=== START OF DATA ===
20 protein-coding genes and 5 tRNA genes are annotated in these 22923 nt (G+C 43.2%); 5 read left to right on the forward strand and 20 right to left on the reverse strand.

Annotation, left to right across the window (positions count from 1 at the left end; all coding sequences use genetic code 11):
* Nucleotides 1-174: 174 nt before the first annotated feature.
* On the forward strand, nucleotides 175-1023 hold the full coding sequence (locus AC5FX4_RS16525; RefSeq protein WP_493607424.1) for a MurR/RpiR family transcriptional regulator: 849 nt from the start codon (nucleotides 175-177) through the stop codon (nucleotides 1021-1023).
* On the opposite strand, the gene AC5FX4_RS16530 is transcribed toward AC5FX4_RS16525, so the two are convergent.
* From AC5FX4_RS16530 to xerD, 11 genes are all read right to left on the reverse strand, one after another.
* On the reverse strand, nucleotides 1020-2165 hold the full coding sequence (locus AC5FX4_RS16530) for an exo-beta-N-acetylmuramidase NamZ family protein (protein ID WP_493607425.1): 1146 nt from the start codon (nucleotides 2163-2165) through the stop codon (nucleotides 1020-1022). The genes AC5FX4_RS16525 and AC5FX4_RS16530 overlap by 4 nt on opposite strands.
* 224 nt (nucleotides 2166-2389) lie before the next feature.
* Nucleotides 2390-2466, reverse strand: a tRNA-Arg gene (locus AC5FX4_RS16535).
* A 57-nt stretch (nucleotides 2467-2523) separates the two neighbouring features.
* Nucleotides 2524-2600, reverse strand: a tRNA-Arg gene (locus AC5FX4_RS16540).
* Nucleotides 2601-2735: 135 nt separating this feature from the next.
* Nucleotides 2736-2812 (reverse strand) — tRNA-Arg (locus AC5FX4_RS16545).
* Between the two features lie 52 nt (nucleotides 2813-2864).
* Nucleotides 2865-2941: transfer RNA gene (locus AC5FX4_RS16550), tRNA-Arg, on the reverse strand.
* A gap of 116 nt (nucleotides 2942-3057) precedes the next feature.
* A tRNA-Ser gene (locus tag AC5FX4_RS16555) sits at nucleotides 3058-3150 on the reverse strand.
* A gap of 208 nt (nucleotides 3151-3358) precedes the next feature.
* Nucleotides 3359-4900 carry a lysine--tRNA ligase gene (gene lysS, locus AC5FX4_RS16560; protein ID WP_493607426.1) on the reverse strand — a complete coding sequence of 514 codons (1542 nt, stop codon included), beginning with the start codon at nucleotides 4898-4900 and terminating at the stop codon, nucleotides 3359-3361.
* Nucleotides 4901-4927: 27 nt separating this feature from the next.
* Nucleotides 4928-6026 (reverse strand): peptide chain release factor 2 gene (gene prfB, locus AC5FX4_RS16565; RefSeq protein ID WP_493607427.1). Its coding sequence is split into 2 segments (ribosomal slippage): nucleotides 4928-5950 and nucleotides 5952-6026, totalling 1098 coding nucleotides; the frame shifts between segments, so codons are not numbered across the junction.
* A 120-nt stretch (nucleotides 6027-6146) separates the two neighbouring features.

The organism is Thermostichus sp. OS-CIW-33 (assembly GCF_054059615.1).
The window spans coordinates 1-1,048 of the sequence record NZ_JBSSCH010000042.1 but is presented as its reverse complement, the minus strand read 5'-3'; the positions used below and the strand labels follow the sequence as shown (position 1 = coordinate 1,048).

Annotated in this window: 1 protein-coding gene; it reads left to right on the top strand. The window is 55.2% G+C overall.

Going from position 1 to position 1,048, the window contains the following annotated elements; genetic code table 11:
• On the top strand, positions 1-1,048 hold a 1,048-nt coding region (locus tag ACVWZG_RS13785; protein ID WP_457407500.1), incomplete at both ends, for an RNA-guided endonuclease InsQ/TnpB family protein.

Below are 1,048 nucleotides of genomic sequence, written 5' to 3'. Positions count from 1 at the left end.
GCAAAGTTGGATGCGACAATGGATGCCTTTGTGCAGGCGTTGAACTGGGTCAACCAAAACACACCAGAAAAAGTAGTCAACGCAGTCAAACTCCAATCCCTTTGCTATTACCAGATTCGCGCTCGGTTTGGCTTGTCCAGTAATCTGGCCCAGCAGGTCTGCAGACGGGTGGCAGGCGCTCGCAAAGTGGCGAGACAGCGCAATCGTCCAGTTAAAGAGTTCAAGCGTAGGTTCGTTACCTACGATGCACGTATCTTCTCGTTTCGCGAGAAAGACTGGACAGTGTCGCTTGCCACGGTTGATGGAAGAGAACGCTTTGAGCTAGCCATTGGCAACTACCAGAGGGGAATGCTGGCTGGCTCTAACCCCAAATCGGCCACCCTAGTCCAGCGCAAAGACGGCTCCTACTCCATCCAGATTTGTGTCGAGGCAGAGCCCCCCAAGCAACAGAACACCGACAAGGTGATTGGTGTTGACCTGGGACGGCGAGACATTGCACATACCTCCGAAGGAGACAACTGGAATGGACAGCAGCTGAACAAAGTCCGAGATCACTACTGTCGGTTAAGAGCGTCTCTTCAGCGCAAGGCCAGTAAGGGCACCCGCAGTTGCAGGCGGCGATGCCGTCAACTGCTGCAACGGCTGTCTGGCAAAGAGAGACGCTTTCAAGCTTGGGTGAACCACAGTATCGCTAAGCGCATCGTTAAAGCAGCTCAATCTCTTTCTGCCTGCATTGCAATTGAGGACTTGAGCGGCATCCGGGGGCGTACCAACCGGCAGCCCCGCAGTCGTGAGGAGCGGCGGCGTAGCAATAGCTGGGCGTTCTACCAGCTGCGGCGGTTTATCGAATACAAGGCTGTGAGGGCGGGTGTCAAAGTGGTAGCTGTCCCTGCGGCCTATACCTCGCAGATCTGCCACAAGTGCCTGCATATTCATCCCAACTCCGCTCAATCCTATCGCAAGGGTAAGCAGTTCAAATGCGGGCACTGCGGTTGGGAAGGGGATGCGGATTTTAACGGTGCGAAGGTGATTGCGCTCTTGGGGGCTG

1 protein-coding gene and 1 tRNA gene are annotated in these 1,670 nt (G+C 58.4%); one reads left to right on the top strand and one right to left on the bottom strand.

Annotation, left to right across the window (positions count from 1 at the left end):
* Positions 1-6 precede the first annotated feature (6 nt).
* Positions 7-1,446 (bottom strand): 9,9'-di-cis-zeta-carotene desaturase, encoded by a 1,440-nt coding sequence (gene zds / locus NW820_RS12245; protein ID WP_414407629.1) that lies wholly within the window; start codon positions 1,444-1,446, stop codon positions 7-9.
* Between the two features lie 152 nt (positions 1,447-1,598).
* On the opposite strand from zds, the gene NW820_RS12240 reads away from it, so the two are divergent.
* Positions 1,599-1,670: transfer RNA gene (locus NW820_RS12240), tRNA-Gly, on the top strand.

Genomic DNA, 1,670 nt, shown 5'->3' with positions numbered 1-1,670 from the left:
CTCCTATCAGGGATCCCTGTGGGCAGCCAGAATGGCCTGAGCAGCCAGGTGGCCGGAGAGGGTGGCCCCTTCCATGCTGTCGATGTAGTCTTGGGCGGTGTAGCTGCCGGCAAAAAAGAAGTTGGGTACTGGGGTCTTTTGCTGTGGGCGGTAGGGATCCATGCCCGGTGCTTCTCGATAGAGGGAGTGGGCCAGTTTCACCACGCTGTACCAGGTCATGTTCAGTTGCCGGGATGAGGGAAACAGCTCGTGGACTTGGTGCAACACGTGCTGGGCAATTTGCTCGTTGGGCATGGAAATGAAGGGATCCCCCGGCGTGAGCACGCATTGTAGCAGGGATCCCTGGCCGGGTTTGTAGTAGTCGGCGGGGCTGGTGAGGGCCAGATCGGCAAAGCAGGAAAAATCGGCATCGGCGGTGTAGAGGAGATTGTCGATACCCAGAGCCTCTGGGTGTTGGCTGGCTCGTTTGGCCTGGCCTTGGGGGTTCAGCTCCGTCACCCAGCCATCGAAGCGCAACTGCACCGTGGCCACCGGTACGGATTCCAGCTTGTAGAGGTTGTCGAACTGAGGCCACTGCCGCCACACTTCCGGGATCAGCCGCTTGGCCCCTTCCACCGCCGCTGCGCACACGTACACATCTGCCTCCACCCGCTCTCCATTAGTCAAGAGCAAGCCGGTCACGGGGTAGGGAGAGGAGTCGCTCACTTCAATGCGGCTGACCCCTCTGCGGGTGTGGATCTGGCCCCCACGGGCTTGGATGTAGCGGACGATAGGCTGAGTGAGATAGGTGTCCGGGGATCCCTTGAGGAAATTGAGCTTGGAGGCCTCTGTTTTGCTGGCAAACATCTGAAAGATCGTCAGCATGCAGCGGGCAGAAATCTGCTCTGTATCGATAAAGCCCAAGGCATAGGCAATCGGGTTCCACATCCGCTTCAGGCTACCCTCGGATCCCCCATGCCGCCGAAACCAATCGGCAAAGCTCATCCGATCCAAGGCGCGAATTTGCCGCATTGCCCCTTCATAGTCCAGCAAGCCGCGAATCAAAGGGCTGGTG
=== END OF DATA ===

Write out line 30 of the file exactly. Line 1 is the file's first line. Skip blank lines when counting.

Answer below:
1 protein-coding gene and 1 tRNA gene are annotated in these 1,670 nt (G+C 58.4%); one reads left to right on the top strand and one right to left on the bottom strand.